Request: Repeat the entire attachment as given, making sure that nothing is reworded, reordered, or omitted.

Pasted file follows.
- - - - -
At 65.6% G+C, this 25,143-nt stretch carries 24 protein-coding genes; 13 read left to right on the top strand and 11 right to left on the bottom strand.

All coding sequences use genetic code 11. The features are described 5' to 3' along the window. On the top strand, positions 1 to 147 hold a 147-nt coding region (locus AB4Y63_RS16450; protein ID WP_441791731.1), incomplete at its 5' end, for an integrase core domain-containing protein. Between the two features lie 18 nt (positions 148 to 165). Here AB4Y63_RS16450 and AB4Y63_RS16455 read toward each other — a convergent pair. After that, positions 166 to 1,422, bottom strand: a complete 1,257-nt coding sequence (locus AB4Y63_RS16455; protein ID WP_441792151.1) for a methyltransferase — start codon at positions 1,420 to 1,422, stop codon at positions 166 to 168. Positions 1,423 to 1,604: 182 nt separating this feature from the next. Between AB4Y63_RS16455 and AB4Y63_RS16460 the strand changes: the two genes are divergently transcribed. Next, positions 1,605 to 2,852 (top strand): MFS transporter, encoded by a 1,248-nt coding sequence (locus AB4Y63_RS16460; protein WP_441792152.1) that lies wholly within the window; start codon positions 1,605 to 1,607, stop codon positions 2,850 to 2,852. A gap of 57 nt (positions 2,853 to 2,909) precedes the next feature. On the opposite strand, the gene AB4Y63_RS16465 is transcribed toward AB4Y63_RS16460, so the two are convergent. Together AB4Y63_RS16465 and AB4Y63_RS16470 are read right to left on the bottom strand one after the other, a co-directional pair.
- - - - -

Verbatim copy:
At 65.6% G+C, this 25,143-nt stretch carries 24 protein-coding genes; 13 read left to right on the top strand and 11 right to left on the bottom strand.

All coding sequences use genetic code 11. The features are described 5' to 3' along the window. On the top strand, positions 1 to 147 hold a 147-nt coding region (locus AB4Y63_RS16450; protein ID WP_441791731.1), incomplete at its 5' end, for an integrase core domain-containing protein. Between the two features lie 18 nt (positions 148 to 165). Here AB4Y63_RS16450 and AB4Y63_RS16455 read toward each other — a convergent pair. After that, positions 166 to 1,422, bottom strand: a complete 1,257-nt coding sequence (locus AB4Y63_RS16455; protein ID WP_441792151.1) for a methyltransferase — start codon at positions 1,420 to 1,422, stop codon at positions 166 to 168. Positions 1,423 to 1,604: 182 nt separating this feature from the next. Between AB4Y63_RS16455 and AB4Y63_RS16460 the strand changes: the two genes are divergently transcribed. Next, positions 1,605 to 2,852 (top strand): MFS transporter, encoded by a 1,248-nt coding sequence (locus AB4Y63_RS16460; protein WP_441792152.1) that lies wholly within the window; start codon positions 1,605 to 1,607, stop codon positions 2,850 to 2,852. A gap of 57 nt (positions 2,853 to 2,909) precedes the next feature. On the opposite strand, the gene AB4Y63_RS16465 is transcribed toward AB4Y63_RS16460, so the two are convergent. Together AB4Y63_RS16465 and AB4Y63_RS16470 are read right to left on the bottom strand one after the other, a co-directional pair.